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Is a person's past sexual history relevant to his/her ability to refuse sex on any...

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lnknparkchick84 | Student, Undergraduate | (Level 2) Honors

Posted May 10, 2011 at 11:55 AM via web

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Is a person's past sexual history relevant to his/her ability to refuse sex on any given occasion?

 

 

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pohnpei397 | College Teacher | (Level 3) Distinguished Educator

Posted May 10, 2011 at 12:10 PM (Answer #2)

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I would argue that past sexual history cannot possibly be relevant to a person's ability to refuse sex on any particular occasion.  Past sexual history might be relevant if the person has a sexual history with the accused, but even then, that history is not all-important.

The idea that a person (in particular a woman) cannot say "no" if she has led an "unchaste" life is archaic.  It is perfectly logical that a woman could have had sex with one or more men in the past (without being married) and yet still reject the advances of another.  The idea that a woman who has had multiple sexual partners in the past is in some way "fair game" is ludicrous.  Therefore, I agree with rape shield laws that prevent an alleged rape victim from being questioned about her sexual history.

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badrlaw | (Level 1) Salutatorian

Posted May 17, 2011 at 1:41 AM (Answer #3)

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Let me first say that I agree with the initial response.  Mostly.  That said, I will offer the position that the devil's advocate would take.

A person's sexual history is absolutely relevant to PROVING his/her consent to sex on a given occasion.  True, a promiscuous person has every right to refuse sex with anyone at any time.  But consider that past events are the best predictor of future events and that a history of engaging in certain behavior will be a strong indicator of whether that behavior was engaged in on a given occasion.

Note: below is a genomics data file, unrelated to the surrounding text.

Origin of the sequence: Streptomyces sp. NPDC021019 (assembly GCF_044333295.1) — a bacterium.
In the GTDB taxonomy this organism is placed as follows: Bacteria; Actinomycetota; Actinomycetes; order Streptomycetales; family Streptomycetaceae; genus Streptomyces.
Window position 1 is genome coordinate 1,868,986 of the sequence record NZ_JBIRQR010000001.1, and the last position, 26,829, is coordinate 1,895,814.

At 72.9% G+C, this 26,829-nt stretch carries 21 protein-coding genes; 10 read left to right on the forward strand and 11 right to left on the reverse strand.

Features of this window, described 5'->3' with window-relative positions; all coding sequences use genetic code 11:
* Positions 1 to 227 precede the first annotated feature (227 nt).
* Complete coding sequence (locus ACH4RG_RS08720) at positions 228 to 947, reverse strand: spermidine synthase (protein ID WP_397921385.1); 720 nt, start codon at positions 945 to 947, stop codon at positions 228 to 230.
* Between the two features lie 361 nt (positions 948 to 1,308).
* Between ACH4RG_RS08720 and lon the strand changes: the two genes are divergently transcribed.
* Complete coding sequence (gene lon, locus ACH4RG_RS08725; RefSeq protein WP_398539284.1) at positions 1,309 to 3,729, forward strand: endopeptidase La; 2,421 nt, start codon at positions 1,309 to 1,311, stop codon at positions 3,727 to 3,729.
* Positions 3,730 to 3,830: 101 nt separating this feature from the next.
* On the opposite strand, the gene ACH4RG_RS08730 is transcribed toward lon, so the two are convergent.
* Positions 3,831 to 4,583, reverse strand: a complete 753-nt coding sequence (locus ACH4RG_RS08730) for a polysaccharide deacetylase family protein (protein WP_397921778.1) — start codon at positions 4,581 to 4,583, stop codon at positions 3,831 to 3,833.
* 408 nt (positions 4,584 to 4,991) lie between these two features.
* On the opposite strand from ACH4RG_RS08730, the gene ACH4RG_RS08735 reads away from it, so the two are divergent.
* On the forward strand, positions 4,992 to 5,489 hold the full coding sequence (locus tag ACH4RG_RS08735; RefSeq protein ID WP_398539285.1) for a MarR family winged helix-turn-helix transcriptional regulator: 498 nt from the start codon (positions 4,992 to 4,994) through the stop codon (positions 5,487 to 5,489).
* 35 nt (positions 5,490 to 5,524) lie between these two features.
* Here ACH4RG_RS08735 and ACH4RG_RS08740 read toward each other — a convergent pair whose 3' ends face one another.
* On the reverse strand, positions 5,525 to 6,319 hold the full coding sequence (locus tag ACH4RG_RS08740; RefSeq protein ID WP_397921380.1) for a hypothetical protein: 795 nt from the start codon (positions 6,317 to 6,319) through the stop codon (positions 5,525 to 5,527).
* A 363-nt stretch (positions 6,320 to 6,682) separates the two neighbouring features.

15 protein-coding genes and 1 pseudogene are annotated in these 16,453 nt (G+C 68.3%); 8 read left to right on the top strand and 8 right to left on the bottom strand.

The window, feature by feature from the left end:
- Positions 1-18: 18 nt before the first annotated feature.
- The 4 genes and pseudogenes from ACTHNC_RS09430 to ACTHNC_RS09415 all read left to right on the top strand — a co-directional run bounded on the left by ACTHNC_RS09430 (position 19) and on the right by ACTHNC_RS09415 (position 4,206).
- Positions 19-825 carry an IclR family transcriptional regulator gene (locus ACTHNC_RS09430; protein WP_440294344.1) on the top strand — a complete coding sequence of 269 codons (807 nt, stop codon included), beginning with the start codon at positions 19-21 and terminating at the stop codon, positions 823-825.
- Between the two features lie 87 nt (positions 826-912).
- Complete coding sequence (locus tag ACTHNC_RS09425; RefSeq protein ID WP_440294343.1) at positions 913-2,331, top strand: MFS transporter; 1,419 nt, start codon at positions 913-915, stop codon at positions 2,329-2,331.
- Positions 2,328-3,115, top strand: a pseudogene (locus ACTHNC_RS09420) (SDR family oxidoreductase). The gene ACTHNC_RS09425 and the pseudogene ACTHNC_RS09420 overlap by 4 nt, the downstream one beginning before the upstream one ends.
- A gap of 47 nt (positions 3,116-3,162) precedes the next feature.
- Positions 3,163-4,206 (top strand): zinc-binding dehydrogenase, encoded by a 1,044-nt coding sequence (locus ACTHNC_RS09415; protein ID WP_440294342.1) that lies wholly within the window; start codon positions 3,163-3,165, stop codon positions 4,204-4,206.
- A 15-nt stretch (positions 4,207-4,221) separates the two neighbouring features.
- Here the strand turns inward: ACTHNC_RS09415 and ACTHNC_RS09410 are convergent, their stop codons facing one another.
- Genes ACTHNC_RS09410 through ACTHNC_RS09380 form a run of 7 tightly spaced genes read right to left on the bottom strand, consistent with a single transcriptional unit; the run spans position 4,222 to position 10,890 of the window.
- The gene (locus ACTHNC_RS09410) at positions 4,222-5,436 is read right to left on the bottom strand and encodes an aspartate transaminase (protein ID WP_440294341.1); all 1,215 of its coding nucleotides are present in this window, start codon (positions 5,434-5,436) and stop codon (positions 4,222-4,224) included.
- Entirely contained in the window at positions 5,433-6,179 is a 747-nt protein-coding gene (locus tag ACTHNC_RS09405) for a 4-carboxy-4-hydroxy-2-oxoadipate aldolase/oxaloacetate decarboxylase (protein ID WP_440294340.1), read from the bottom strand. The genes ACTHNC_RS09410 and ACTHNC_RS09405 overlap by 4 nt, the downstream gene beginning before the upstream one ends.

As such, a person with a long history of engaging in consensual sex with multiple different partners should necessarily face increased scrutiny when that person accuses another of rape AND CONSENT IS AN ISSUE.  Obviously, if the defendant claims the sexual activity never took place, or, if at the time the sexual activity was taking place, the defendant was threatening the victim with a weapon, consent is not an issue.

The victim's sexual history should be -A- piece of evidence that weighs upon whether or not they consented to sexual activity.  A victim's history of accusing people of rape (especially when those accusations were ultimately found to be false) should be -A- piece of evidence that weighs upon the issue of consent.  As should the victim's testimony.  As should the victim's history, if any, of prostitution.  As should the victim's history of blackmail or extortion.  As should many, many other things. 

Rape is an incredibly serious offense that carries with it DEVESTATING consequences.  It is not unreasonable, in cases where guilt or innocence hangs on the victim's claim that the sexual activity was not consensual, to hold that victim's past actions against him/her in an effort to find the truth.  True, this will inevitably have the effect of disencouraging legitimate victims to come forward for fear of public shame.  True this will also inevitably result in some guilty people going free.  But in America, we hold the prosecution to an extremely high standard (proving guilt beyond a reasonable doubt), and although it is not the defendant's job to prove his/her own innocence, eviscerating their ability to do so through rape-shield laws is in derogation of the system we claim to support.

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brettd | High School Teacher | (Level 2) Educator Emeritus

Posted July 2, 2011 at 2:01 AM (Answer #4)

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No means no, and in the eyes of the law, the relevant details of the specific incident at hand will be more important and influential in a case than a person's personal sexual history.  That is to say, the law sees no difference between a promiscuous person and a celibate in terms of a rape attack.

That's paper law.  Trial law is much different.  A person's sexual history can be used to discredit the victim, to convince ordinary jurors, with ordinary opinions about promiscuity, to discount his/her testimony about being a victim of sexual assault. Rightly or wrongly, this tactic is often successful at getting an acquittal, or a hung jury mistrial.

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litteacher8 | Middle School Teacher | (Level 1) Distinguished Educator

Posted October 12, 2011 at 3:56 PM (Answer #5)

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This is a little complicated. The answer is no. Anyone can refuse sex. Where the complication comes in is whether or not the woman is believed if she accuses someone of rape. If she is promiscuous they might not believe that she really said no.

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